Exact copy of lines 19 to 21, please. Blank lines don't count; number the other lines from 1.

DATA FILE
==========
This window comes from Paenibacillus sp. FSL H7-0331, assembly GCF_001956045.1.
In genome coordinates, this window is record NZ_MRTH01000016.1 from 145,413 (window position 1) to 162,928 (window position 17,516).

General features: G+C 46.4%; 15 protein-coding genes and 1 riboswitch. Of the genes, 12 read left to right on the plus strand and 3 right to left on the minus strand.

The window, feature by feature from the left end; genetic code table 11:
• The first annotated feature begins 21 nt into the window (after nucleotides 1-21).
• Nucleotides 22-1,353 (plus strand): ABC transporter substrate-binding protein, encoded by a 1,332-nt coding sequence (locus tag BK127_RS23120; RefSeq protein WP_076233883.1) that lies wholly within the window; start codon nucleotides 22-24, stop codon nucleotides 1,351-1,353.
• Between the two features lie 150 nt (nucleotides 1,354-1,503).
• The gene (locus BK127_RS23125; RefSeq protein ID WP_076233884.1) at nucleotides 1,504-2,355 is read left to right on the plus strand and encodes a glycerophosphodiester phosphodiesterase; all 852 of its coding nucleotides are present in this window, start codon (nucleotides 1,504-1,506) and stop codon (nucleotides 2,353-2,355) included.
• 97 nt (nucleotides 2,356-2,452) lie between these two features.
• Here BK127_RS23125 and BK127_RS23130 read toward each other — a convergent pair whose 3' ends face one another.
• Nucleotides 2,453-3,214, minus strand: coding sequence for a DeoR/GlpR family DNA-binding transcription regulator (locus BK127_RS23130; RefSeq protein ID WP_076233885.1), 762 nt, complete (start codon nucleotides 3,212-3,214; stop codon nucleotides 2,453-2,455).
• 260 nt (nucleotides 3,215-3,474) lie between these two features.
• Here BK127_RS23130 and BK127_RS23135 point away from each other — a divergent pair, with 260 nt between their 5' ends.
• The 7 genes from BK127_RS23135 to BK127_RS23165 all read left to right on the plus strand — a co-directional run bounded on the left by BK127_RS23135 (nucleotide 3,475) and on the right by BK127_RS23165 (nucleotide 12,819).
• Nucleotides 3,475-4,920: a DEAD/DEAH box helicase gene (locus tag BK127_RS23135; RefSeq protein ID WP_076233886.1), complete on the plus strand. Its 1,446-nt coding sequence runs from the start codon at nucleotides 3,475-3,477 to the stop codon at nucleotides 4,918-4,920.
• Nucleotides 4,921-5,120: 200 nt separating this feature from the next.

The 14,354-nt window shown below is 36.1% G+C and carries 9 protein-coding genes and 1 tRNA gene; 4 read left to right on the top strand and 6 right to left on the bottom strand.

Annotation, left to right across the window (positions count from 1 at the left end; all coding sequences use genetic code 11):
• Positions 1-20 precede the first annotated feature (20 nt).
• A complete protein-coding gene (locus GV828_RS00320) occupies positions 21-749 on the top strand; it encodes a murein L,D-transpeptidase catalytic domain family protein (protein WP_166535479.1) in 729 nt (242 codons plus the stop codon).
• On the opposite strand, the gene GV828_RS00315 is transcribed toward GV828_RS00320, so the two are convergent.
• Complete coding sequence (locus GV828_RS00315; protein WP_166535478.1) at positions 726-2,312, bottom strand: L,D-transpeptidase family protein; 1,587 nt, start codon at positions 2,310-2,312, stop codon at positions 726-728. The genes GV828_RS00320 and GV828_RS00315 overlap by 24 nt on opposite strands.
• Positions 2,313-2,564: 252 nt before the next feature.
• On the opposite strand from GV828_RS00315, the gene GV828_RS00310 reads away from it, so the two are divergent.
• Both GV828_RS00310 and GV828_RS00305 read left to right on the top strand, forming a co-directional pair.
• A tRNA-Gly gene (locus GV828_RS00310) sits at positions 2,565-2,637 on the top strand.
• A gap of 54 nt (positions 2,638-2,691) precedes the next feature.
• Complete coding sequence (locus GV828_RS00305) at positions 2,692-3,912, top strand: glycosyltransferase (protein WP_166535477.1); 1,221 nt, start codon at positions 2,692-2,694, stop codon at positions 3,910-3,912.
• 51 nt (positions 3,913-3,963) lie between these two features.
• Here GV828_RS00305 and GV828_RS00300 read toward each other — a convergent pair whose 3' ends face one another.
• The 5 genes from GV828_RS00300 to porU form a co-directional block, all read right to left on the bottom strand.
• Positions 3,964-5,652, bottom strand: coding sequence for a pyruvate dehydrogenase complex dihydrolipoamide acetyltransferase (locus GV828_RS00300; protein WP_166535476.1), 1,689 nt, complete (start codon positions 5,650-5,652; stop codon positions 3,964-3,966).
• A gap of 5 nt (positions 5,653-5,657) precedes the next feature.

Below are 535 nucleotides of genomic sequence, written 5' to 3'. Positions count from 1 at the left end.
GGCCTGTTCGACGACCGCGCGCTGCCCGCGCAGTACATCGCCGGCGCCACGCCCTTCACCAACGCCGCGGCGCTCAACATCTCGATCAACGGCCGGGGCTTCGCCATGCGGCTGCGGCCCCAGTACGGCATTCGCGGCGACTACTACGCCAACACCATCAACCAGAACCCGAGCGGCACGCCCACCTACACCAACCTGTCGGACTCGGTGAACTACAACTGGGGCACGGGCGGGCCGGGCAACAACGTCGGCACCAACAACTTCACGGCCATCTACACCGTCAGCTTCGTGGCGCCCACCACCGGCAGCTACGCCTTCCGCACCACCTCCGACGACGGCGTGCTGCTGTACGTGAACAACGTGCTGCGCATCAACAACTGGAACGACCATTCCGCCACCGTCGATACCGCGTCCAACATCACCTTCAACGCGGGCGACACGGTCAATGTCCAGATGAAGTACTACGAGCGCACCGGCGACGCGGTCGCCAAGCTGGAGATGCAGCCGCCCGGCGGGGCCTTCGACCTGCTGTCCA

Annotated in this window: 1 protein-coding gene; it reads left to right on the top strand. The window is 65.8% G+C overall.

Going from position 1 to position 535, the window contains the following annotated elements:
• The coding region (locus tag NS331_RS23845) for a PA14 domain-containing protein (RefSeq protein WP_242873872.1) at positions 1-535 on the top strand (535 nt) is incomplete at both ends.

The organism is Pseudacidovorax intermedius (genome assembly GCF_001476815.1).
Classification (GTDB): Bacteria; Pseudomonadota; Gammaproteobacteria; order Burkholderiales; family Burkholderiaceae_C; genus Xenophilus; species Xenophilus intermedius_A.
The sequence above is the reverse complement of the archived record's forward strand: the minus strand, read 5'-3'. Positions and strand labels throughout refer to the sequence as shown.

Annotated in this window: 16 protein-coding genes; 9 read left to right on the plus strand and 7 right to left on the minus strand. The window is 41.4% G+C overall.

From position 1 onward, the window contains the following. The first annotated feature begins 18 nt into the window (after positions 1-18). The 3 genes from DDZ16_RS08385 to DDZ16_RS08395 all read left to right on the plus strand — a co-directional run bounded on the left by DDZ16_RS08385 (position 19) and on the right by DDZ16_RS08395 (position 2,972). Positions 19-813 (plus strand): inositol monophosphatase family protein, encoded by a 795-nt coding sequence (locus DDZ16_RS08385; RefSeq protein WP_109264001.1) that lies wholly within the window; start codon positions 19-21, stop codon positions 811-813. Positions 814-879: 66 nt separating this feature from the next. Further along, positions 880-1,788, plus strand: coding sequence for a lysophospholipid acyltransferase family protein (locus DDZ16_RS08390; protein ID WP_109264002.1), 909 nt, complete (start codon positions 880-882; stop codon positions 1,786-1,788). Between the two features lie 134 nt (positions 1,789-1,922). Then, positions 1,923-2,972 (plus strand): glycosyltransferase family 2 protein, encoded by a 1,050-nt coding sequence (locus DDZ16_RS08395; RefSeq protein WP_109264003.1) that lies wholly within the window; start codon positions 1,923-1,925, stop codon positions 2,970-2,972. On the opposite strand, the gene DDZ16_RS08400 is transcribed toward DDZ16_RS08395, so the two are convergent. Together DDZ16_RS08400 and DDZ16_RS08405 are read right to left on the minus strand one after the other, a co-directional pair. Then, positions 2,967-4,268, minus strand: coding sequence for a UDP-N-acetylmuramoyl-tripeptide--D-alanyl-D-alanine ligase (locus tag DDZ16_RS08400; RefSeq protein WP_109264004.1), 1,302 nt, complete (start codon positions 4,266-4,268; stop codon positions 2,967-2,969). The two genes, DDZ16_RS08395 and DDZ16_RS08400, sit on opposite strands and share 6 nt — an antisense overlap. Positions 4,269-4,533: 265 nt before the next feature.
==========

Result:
• Positions 1-20 precede the first annotated feature (20 nt).
• A complete protein-coding gene (locus GV828_RS00320) occupies positions 21-749 on the top strand; it encodes a murein L,D-transpeptidase catalytic domain family protein (protein WP_166535479.1) in 729 nt (242 codons plus the stop codon).
• On the opposite strand, the gene GV828_RS00315 is transcribed toward GV828_RS00320, so the two are convergent.